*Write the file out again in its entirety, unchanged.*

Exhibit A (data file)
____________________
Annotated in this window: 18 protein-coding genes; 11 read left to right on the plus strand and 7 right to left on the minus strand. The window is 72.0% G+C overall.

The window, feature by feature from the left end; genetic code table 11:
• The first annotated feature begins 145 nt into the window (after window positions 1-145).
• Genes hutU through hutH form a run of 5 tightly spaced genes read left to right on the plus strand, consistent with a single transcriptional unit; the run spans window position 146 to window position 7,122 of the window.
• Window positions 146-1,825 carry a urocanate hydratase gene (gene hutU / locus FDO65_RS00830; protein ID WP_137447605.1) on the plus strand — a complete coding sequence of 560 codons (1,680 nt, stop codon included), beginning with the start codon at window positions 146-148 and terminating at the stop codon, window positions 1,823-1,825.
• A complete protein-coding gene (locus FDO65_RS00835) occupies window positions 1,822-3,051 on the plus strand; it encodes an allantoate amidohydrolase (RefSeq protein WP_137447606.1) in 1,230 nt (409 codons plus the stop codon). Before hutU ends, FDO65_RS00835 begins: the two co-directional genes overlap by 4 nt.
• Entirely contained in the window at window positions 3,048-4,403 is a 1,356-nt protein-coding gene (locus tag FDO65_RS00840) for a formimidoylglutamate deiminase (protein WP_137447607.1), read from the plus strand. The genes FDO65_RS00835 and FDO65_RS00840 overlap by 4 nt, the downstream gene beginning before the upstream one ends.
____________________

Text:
Annotated in this window: 18 protein-coding genes; 11 read left to right on the plus strand and 7 right to left on the minus strand. The window is 72.0% G+C overall.

The window, feature by feature from the left end; genetic code table 11:
• The first annotated feature begins 145 nt into the window (after window positions 1-145).
• Genes hutU through hutH form a run of 5 tightly spaced genes read left to right on the plus strand, consistent with a single transcriptional unit; the run spans window position 146 to window position 7,122 of the window.
• Window positions 146-1,825 carry a urocanate hydratase gene (gene hutU / locus FDO65_RS00830; protein ID WP_137447605.1) on the plus strand — a complete coding sequence of 560 codons (1,680 nt, stop codon included), beginning with the start codon at window positions 146-148 and terminating at the stop codon, window positions 1,823-1,825.
• A complete protein-coding gene (locus FDO65_RS00835) occupies window positions 1,822-3,051 on the plus strand; it encodes an allantoate amidohydrolase (RefSeq protein WP_137447606.1) in 1,230 nt (409 codons plus the stop codon). Before hutU ends, FDO65_RS00835 begins: the two co-directional genes overlap by 4 nt.
• Entirely contained in the window at window positions 3,048-4,403 is a 1,356-nt protein-coding gene (locus tag FDO65_RS00840) for a formimidoylglutamate deiminase (protein WP_137447607.1), read from the plus strand. The genes FDO65_RS00835 and FDO65_RS00840 overlap by 4 nt, the downstream gene beginning before the upstream one ends.